RRC ID 51128
Author Nakazawa S, Haramiishi A, Fukuda K, Kanayama Y, Watanabe T, Yuki M, Ohkuma M, Takeda K, Kimbara K, Shintani M.
Title Different transferability of incompatibility (Inc) P-7 plasmid pCAR1 and IncP-1 plasmid pBP136 in stirring liquid conditions.
Journal PLoS ONE
Abstract Self-transmissible plasmids are classified into two types based on their sex pili: short and rigid pili, and long and flexible pili. The transferability of two plasmids with different types of sex pili, pBP136 and pCAR1, was compared in stirring liquid conditions with different cell density. The most probable number method to count transconjugants could detect differences in the transfer frequency with higher resolution in comparison with the conventional CFU counting method. Both plasmids showed higher transfer frequency in high stirring rates than static liquid conditions when the donor and recipient density was 106-107 CFU mL-1. The probability of donor-initiated plasmid transfer was investigated by a single-cell-level analysis using a cell sorter. The probability was >36-fold higher for pBP136 than for pCAR1; thus, the simulated transfer frequency of pBP136 was much higher than that of pCAR1 in stirring liquid conditions. Nevertheless, the transfer frequency of pCAR1 was as high as that of pBP136 when the donor and recipient cell density was 106 CFU mL-1. This fact indicates that the lower probability of the donor pCAR1 to initiate transfer could be overcome by its high tolerance to the shearing force between donor and recipient cells under higher stirring liquid conditions. Our findings can explain the different survival strategies of these two types of plasmids based on their preferences of transfer conditions.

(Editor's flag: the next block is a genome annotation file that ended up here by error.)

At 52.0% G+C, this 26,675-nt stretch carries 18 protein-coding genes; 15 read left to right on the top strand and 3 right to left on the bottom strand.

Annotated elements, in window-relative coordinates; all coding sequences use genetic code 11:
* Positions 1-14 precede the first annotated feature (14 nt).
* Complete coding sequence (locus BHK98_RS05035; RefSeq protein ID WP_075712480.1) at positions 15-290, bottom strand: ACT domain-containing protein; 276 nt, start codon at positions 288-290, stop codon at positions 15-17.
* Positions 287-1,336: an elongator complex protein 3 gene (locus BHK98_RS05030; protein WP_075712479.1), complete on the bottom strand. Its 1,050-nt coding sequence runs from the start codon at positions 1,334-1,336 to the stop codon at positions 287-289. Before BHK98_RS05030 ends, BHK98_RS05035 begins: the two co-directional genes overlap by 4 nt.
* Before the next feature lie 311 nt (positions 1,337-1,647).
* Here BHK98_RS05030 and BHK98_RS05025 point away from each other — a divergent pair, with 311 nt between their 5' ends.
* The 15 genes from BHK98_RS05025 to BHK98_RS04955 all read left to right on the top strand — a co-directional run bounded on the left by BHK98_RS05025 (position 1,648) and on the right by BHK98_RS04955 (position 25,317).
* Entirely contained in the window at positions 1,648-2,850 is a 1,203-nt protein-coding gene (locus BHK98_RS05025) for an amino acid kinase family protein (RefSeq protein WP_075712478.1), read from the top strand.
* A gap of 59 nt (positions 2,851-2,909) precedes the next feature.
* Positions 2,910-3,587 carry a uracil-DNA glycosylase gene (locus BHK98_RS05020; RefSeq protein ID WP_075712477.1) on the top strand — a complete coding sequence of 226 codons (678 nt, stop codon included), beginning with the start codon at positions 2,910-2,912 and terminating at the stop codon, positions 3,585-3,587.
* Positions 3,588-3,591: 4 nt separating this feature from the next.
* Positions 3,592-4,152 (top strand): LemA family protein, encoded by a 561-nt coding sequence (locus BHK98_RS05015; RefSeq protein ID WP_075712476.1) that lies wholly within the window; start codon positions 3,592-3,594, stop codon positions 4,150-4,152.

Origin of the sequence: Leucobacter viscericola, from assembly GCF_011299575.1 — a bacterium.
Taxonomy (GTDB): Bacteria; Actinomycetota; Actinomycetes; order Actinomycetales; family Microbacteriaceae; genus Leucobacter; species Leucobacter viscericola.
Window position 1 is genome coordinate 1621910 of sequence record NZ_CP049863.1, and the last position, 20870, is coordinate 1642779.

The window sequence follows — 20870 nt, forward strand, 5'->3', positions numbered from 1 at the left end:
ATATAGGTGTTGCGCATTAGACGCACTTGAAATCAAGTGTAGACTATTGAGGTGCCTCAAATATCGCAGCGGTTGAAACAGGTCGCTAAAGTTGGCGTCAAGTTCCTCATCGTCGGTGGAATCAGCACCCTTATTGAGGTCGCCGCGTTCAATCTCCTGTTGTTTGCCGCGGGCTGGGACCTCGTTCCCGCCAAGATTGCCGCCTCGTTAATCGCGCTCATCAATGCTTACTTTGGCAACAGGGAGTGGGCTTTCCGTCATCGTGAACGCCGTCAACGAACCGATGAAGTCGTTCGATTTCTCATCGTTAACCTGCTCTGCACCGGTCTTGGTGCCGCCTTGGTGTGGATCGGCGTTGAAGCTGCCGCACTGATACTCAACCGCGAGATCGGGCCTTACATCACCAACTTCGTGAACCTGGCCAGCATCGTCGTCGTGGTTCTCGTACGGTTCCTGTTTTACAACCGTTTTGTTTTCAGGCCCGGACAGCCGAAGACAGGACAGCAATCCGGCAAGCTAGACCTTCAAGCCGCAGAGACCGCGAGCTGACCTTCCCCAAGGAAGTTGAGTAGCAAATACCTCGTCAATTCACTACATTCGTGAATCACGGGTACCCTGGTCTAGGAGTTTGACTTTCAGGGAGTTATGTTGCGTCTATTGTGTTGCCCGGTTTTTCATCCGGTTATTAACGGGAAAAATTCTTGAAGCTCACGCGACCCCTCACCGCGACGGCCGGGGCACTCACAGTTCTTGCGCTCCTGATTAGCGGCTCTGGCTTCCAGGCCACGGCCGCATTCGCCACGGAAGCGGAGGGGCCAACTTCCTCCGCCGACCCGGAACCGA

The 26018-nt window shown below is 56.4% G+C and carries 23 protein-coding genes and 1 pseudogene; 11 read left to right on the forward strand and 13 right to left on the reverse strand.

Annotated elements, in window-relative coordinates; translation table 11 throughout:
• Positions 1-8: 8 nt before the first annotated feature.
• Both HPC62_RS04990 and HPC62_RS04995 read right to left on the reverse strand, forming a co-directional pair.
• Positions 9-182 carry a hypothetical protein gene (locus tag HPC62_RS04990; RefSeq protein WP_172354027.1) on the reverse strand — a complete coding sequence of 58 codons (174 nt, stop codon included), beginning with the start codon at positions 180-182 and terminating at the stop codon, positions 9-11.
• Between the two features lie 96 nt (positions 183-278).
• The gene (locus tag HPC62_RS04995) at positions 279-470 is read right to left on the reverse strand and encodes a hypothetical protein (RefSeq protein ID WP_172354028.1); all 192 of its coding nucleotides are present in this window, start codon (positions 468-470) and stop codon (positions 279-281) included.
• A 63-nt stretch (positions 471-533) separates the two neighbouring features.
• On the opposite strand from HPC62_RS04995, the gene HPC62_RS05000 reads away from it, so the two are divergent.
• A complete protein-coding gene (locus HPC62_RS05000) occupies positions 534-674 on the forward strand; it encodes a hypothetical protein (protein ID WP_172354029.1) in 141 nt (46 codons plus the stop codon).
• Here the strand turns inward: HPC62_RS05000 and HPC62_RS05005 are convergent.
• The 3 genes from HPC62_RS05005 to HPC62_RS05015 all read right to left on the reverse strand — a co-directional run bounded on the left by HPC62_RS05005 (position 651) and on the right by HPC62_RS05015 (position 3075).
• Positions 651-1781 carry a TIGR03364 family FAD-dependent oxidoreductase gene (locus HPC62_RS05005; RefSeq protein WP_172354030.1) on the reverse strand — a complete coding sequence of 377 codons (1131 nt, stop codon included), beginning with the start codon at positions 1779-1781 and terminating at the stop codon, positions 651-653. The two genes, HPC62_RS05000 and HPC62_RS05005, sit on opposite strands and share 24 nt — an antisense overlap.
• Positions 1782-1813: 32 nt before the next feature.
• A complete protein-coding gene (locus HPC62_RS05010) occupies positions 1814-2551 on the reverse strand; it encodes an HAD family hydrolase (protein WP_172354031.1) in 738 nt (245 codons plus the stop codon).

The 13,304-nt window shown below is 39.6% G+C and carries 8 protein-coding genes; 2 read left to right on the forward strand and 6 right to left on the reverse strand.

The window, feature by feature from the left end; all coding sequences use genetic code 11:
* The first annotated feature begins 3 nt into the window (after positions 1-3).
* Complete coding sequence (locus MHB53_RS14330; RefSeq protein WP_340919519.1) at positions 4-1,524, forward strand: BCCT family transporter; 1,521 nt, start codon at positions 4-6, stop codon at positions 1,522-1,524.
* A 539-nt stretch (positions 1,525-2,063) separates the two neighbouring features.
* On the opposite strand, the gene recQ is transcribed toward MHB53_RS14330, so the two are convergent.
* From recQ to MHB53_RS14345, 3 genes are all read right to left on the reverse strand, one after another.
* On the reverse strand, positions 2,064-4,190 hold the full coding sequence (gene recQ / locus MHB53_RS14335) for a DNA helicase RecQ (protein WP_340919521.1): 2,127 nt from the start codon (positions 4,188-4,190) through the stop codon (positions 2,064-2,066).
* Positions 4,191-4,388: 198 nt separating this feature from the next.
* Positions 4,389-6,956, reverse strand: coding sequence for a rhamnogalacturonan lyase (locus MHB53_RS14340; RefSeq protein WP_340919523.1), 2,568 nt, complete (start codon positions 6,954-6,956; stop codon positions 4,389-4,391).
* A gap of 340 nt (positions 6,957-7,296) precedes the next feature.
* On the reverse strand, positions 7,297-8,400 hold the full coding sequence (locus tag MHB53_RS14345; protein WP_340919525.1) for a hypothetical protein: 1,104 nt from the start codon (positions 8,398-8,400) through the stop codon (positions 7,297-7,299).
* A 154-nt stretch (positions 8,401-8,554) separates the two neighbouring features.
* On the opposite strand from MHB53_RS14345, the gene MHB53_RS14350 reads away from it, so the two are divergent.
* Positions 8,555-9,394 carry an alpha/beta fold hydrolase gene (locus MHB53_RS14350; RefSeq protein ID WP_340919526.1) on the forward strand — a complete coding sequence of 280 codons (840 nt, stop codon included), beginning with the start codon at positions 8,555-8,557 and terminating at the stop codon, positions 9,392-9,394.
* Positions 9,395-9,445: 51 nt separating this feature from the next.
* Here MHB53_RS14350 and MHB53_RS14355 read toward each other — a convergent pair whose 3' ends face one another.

Volume 12(10)
Pages e0186248
Published 2017-10-12
DOI 10.1371/journal.pone.0186248
PII PONE-D-17-23776
PMID 29023575
PMC PMC5638413
MeSH Conjugation, Genetic Gene Transfer, Horizontal Pili, Sex / physiology Plasmids / genetics* Pseudomonas putida / genetics
IF 2.766
Resource
General Microbes JCM 31838 JCM 31839 JCM 31840